Clyde Alvin Dillon Jr., who everyone knew as C.A., the legendary former president of Dillon Supply Company and longtime basketball public address announcer for North Carolina State University, died on Feb. 16 at the age of 91.
Dillon Supply, a distributor of construction, industrial, safety and steel supplies was co-founded in Raleigh, NC in 1914 by C.A.’s father and brother, G.L. Dillon. As a youngster, C.A. worked summers in Dillon Supply’s warehouse and shipping areas, gradually learning all facets of the business. After graduating from N.C. State with a degree in mechanical engineering, C.A. joined Dillon Supply Company in January, 1947 where he spent his entire career, retiring as president at the age of 65 in 1990.
When he became president, C.A. emphasized the importance of customer service. He had a company telephone extension installed at his home to get calls from customers who needed supplies on an emergency basis, often opening up his warehouse at midnight or in the early morning hours.
In an interview after his retirement Dillon reflected on his career. “We tried to be honest and fair in everything we said and did here at Dillon Supply,” he said, adding that he wanted the company’s legacy to be its focus on customer service.
Dillon Supply achieved numerous awards over the years, including some from Industrial Distribution magazine. His company was recognized as a one-stop shopping resource providing MRO products, services and technical expertise.
Dillon Supply, with 27 locations in seven states, was sold in 1979 to the huge French industrial, steel and safety company, Descours and Caboud — No. 11 on ID's Big 50 List. In 2014, Dillon Supply, a subsidiary of D&C, purchased the assets of Brammer Safety Supply Inc., a Lynchburg, VA-based safety distribution supplier with seven locations. D&C currently has more than 560 locations throughout Europe and North America,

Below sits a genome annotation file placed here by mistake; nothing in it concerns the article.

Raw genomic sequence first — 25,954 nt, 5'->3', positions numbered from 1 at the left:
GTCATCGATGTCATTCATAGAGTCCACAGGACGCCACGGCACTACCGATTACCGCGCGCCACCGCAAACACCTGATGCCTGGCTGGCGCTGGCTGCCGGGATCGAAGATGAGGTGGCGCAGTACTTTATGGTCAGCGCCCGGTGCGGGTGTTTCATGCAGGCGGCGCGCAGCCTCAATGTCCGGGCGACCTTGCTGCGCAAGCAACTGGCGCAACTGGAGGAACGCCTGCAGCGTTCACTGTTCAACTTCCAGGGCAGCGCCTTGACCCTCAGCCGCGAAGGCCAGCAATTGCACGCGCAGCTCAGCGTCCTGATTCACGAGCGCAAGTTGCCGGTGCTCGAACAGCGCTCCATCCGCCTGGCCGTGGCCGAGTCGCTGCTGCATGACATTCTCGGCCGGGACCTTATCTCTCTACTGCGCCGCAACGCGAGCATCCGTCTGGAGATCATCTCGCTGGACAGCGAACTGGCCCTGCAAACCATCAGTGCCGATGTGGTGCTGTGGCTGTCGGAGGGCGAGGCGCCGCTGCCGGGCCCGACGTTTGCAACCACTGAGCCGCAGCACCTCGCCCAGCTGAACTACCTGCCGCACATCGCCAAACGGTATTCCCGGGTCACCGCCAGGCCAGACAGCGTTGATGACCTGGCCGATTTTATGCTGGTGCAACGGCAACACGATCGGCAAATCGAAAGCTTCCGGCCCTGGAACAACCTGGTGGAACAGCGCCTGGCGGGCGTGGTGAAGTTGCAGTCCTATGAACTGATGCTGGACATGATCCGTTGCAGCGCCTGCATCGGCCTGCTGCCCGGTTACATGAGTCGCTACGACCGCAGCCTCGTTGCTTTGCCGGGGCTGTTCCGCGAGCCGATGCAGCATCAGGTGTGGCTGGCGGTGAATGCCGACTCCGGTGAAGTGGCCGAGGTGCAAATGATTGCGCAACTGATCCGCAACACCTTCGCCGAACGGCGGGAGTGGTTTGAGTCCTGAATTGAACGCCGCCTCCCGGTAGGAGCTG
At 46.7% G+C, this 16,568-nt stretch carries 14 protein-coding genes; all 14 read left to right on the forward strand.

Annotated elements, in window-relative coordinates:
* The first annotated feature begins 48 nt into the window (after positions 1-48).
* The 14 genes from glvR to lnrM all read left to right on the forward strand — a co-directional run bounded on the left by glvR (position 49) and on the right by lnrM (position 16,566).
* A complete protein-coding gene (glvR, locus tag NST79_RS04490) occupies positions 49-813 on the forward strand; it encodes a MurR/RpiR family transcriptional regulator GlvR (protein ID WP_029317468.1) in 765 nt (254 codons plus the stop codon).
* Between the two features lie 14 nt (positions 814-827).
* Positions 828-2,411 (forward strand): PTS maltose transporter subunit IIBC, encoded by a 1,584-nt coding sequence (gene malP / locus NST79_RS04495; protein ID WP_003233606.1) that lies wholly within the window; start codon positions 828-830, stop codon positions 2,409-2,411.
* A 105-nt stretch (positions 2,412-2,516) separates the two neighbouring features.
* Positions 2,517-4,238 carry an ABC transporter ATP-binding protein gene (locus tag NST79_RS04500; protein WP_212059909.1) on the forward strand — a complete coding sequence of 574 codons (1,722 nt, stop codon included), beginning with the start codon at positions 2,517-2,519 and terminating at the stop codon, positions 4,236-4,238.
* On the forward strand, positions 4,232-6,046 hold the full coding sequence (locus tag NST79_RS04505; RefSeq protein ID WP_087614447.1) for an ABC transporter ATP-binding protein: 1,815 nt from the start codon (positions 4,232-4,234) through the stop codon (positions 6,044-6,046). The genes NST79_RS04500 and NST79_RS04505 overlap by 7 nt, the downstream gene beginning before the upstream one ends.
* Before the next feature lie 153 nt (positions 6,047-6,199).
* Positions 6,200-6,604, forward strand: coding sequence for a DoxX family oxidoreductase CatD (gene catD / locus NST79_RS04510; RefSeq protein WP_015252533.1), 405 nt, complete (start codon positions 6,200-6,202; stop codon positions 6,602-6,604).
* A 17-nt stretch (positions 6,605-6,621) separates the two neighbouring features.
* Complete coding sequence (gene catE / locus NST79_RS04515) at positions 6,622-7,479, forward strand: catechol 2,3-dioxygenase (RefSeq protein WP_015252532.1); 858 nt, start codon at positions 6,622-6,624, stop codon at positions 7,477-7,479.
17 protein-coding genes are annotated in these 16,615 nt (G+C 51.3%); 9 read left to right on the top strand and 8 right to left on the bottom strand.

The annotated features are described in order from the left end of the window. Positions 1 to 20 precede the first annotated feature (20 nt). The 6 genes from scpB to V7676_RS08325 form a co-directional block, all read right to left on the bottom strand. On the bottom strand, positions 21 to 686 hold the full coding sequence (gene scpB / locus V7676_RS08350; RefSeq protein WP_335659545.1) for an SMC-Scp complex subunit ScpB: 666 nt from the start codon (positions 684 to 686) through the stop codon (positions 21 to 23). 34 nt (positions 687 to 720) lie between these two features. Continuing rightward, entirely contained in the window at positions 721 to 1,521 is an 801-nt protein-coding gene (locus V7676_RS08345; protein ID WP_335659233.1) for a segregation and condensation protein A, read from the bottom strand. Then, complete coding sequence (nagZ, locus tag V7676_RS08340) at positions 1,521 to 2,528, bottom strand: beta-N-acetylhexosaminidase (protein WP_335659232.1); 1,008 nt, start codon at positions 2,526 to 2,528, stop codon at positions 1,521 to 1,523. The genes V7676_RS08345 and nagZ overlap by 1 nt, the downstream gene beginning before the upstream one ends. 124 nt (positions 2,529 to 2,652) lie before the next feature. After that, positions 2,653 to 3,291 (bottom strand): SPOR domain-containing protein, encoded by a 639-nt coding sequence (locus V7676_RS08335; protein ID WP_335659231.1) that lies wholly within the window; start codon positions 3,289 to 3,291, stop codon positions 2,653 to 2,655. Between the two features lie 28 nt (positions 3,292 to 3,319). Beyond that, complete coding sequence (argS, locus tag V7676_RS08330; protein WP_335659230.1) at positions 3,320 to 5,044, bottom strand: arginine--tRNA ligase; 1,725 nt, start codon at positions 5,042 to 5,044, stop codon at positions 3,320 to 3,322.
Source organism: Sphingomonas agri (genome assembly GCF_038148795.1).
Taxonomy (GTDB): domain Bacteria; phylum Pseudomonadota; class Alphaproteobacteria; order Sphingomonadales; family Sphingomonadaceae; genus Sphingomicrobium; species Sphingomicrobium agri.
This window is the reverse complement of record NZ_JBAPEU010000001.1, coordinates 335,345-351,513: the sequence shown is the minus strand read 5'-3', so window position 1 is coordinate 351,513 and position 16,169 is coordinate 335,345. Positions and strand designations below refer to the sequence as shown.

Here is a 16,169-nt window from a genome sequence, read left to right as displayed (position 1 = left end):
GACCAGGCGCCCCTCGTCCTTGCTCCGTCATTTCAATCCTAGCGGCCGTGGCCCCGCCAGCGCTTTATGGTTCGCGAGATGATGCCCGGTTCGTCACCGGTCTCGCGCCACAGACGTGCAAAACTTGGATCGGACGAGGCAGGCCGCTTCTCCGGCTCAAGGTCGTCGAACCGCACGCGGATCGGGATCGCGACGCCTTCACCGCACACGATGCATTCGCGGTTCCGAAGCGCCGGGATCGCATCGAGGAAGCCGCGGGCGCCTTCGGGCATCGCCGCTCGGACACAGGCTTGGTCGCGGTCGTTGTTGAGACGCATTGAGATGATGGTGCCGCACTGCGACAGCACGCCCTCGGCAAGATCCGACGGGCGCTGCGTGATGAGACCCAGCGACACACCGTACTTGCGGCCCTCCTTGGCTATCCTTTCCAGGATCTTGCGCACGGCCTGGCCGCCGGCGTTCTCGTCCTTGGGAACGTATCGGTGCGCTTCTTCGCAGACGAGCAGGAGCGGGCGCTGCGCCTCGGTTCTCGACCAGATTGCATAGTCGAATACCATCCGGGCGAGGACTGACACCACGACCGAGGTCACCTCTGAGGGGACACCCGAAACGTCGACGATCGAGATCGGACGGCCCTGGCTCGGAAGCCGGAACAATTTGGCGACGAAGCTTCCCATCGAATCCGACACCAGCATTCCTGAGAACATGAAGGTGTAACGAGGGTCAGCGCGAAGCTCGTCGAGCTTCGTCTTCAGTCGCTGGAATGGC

“C.A. was such a nice guy,” said Skip DeVilling, who called on Dillon Supply while working for a cutting tool manufacturer. “He was a decent, hard working person who served as a mentor for many people. He was a good friend to so many in our industry.”
DeVilling, who now runs an executive search firm for the distribution and manufacturing sectors, said Dillon will be remembered as a leader who treated both customers and employees with respect.
ID interviewed Dillon several times over the years and he was always good for a quote, never shying away from answering a question and always crediting his employees for the company’s success. As much as he loved Dillon Supply and the distribution business, C.A. loved North Carolina athletics.
For 53 years, in four different buildings, Dillon, with his deep baritone voice, was always behind the mike at North Carolina basketball games. He started while still a student in 1946, when the team played in 2,500-seat Frank Thompson Gymnasium and went with the team when the size of the crowds dictated games be moved to the old Raleigh Memorial Auditorium.
Dillon, whose red blazer was his trademark, became such a fixture that he missed only two games until 1985 — one for his honeymoon and the other for the death of his mother.
The Charlotte Observer News reported that Dillon, as a P.A. announcer, made a meticulous study of players’ names, meeting with coaches on opposing squads to double-check the tougher ones, notably Bill “Boots” Simonovich of Minnesota.
He also served as announcer for football games at Carter-Finley Stadium from 1970 to 1999 and lent his voice to many radio broadcasts, including when the Wolfpack made its first appearance at the Final Four in 1950. But Raleigh knew him for Wolfpack hoops, starting each game with “Good evening, ladies and gentlemen and welcome to William Neal Reynolds Coliseum. Tonight, North Carolina State University is pleased to host as its guest the basketball team from…”
He was a member of the NC State Board of Trustees from 1973-83, president of the Alumni Association from 1970-71 and campaign chair and Wake County fundraiser for the Wolfpack Club.
A frequent member of search committees, C.A. helped hire football coaches Lou Holtz, Bo Rein and Monte Kiffin and chancellors Joab Thomas and Bruce Poulton.
Last Friday, Dillon and his wife Mildred celebrated their 61st anniversary. He is survived by his five children,16 grandchildren and one great-grandchild.